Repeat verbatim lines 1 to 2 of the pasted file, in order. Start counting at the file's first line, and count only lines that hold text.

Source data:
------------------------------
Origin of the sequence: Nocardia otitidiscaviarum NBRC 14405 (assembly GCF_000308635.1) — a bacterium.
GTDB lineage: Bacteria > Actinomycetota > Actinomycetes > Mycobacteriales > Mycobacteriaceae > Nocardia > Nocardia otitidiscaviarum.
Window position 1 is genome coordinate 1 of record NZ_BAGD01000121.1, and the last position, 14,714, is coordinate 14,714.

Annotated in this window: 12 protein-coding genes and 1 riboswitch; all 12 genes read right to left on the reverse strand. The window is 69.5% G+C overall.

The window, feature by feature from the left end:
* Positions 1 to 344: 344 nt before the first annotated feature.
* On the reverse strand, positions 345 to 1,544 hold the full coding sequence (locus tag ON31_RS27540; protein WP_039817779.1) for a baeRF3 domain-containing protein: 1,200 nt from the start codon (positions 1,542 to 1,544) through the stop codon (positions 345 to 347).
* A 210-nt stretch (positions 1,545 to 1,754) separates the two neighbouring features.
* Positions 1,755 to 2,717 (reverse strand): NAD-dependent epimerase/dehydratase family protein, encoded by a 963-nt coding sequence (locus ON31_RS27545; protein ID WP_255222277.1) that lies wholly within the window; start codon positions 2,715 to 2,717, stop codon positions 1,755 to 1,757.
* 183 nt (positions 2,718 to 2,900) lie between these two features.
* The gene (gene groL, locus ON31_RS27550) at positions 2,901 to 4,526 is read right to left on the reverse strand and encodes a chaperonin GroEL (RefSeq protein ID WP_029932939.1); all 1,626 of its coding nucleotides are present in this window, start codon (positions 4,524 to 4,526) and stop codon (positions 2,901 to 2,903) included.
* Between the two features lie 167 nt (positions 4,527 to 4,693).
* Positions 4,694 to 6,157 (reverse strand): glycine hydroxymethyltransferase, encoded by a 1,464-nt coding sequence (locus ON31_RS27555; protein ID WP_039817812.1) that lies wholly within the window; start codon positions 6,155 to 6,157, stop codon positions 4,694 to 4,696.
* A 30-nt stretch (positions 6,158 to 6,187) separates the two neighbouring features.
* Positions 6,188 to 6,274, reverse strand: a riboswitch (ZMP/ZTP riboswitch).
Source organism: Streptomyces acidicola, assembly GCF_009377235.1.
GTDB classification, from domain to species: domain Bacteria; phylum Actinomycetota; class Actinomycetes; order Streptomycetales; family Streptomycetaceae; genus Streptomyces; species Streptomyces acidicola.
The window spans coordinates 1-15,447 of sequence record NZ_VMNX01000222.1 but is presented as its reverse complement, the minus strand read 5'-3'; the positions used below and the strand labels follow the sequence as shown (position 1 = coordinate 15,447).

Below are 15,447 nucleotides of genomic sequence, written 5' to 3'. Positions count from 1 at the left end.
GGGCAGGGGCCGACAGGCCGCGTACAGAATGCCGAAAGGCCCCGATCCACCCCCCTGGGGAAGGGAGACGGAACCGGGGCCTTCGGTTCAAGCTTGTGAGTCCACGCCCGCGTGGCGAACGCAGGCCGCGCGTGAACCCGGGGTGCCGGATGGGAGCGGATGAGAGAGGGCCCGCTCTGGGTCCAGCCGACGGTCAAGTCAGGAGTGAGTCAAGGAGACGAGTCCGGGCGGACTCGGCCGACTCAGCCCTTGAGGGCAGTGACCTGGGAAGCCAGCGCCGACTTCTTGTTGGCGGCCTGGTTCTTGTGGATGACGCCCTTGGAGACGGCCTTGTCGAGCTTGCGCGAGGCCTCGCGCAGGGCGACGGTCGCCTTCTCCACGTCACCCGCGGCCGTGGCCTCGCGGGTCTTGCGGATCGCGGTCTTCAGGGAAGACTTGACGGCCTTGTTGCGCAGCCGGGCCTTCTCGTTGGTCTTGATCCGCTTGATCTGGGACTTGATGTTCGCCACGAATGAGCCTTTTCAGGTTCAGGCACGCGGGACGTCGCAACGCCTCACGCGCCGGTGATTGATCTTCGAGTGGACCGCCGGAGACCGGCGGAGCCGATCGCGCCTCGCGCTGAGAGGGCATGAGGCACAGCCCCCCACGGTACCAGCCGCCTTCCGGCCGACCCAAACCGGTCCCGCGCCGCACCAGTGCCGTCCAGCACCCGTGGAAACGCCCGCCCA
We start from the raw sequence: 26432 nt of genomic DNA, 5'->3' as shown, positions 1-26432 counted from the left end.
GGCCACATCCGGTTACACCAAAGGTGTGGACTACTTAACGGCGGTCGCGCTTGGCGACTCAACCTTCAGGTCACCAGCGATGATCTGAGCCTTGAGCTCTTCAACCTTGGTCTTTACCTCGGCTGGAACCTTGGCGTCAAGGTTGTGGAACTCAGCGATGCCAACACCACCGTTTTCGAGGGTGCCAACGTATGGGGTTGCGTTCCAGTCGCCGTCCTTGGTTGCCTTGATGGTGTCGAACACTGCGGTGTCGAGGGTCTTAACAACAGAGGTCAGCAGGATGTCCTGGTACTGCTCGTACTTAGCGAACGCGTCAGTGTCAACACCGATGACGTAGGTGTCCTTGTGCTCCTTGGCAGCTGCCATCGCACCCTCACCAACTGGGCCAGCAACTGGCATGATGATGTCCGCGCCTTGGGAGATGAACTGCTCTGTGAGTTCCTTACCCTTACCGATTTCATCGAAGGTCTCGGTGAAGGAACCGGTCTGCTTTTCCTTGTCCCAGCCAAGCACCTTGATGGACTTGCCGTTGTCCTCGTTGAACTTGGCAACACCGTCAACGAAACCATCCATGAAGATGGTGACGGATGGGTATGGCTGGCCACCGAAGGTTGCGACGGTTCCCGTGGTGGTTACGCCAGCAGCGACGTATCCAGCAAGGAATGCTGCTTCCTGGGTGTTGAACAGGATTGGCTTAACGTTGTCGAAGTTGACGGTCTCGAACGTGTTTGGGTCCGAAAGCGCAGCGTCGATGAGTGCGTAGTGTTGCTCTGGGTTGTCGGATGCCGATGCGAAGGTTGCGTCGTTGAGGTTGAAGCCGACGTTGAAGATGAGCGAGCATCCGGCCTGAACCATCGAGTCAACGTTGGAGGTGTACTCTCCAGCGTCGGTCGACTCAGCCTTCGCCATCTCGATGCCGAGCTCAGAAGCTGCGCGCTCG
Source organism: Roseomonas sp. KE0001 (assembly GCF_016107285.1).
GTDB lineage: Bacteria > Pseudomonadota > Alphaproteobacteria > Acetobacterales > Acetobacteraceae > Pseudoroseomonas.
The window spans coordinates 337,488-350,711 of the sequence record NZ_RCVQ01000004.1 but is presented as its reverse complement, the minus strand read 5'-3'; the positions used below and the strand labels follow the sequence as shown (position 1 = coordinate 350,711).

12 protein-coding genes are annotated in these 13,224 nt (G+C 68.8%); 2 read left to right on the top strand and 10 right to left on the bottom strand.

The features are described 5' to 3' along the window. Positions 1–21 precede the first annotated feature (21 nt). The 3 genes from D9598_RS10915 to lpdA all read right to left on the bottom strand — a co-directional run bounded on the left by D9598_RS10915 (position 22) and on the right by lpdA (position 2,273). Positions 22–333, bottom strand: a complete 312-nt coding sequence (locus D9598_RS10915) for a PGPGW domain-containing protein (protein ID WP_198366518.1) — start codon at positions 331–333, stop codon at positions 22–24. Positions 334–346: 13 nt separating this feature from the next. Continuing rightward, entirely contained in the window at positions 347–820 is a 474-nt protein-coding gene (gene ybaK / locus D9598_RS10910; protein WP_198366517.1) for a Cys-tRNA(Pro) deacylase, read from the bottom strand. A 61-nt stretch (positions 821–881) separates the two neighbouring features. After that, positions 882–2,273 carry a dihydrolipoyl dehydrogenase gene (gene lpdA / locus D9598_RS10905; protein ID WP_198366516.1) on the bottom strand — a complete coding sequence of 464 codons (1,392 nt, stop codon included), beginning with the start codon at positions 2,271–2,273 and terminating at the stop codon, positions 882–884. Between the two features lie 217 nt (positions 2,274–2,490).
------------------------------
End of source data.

Origin of the sequence: Nocardia otitidiscaviarum NBRC 14405 (assembly GCF_000308635.1) — a bacterium.
GTDB lineage: Bacteria > Actinomycetota > Actinomycetes > Mycobacteriales > Mycobacteriaceae > Nocardia > Nocardia otitidiscaviarum.